Katie Thirsty’s Well, Logie, Stirlingshire

Sacred Well:  OS Grid Reference – NS 81787 97653

Getting Here

The scraggy hawthorn of Katie Thirsty’s Well

Not too tricky to locate, as long as you get onto the right footpath!  Take either road (both steep narrow and very bendy in places!) up from Logie on one side or Bridge of Allan on the other, towards Sheriffmuir and head to the Faerie or Highlandman’s Well.  About 150 yards before this, note the small car-park.  From here, go through the gate as if you’re walking to Dumyat, but 50 yards along the footpath it splits into two.  Take the lower right-hand path and keep walking for another 600 yards until you see a large worn hawthorn tree on your left, with boggy land just in front of it that runs to the path you’re walking on.  That’s it!

Archaeology & History

‘Katie Thirsty’ is a most intriguing character who pops up at a number of healing wells, primarily in Scotland.  Dedications to her are known near Abernethy, Falkirk, Innerleithen, Killearn, Kilsyth and elsewhere, with one example just over the Scottish border in Northumberland.  So who was she? And what’s the story behind this little known example, close to the ruinous Iron Age village east of Dumyat?  The truth is, we don’t know for sure as yet.  Tales are told of a local lady called ‘Katie’ at the wells near Abernethy and Kilsyth, each with their own domestic myth—but it seems that a wider mythic status underlies this dedication.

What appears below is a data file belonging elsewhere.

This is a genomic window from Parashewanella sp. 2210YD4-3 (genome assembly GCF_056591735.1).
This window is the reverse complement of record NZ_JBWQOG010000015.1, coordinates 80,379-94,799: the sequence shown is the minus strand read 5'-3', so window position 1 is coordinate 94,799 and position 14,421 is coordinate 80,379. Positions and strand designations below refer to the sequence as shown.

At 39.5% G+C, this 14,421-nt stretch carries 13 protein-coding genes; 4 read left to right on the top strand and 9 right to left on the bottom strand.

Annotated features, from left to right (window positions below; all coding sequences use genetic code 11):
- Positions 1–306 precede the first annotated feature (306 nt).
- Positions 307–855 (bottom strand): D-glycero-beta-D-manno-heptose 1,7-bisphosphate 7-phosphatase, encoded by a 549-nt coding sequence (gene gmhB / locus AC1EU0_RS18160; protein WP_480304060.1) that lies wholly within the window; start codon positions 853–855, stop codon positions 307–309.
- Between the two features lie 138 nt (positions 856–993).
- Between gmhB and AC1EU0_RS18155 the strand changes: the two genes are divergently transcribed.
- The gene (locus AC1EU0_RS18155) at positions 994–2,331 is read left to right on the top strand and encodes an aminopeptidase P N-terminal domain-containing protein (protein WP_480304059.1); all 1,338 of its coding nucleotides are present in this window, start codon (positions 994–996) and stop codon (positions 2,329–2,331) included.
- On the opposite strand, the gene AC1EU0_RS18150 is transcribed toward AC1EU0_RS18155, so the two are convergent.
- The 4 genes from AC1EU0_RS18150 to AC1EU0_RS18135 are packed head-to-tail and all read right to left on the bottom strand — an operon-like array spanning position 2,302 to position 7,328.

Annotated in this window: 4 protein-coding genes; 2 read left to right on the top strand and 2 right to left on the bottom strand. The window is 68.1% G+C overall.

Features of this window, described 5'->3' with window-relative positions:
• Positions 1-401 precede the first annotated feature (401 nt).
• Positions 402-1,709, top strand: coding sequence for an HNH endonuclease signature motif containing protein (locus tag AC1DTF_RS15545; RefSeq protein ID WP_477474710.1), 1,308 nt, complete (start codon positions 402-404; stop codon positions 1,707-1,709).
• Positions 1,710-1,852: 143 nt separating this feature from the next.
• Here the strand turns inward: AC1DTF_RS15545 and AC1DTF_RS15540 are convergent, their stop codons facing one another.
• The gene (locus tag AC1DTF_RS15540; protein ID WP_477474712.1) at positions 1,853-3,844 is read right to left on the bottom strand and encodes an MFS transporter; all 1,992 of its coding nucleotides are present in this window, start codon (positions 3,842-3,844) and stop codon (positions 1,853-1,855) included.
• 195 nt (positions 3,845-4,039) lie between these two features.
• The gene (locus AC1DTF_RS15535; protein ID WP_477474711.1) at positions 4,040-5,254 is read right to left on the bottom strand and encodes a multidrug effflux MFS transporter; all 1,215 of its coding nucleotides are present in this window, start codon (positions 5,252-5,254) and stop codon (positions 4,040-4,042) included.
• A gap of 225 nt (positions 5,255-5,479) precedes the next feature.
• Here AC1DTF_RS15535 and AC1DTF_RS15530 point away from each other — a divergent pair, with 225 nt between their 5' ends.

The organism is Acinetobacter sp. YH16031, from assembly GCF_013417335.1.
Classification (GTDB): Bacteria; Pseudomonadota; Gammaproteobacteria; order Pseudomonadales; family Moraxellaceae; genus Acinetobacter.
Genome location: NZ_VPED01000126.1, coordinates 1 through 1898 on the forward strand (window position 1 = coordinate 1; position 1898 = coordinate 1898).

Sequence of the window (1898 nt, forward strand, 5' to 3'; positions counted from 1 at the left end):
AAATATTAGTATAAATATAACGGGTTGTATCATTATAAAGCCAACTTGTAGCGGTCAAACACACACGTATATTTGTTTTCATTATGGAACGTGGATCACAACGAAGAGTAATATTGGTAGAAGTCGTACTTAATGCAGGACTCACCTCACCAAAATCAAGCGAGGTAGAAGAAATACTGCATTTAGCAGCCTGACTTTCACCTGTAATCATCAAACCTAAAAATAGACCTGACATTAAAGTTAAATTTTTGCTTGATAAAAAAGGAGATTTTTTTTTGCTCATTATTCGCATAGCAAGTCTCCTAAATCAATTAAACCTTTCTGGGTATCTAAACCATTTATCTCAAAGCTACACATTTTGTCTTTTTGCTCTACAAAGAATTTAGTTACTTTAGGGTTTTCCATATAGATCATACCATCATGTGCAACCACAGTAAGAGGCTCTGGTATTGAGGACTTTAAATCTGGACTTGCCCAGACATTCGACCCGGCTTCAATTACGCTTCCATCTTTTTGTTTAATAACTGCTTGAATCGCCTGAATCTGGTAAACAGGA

One very fine notion comes from the pen of Pictish researcher Ronald Henderson (2008; 2014), who tells that the name derives from a corruption of both St. Katherine of Alexandria [Katie] and the Pictish King, Drust or Drustan [Thirsty].  The latter etymological postulation finds faith in the fact that the great crags of Dumyat less than a mile to the east is universally credited with being the last Pictish stronghold at the old hillfort there.

The flowing clear waters

…This well on the hills north of Logie village—with its old hawthorn for companion above the old path to medieval Fossachie village—flows nicely, and its freezing waters are very good to drink.  Twenty yards east of the boggy overflow are the overgrown remains of an isolated Iron Age ‘homestead’ or hut circle, and the waters of Katie Thirsty’s Well would have been the primary drinking supply to the people living there in ancient times.

Very little is known about the specific history or folklore of the site and it is mentioned only in passing by David Morris (1935) who told us simply:

‘“Katie Thirty’s Well’ was the old name of a clear spring on the hillside by the track leading to Dumyat.”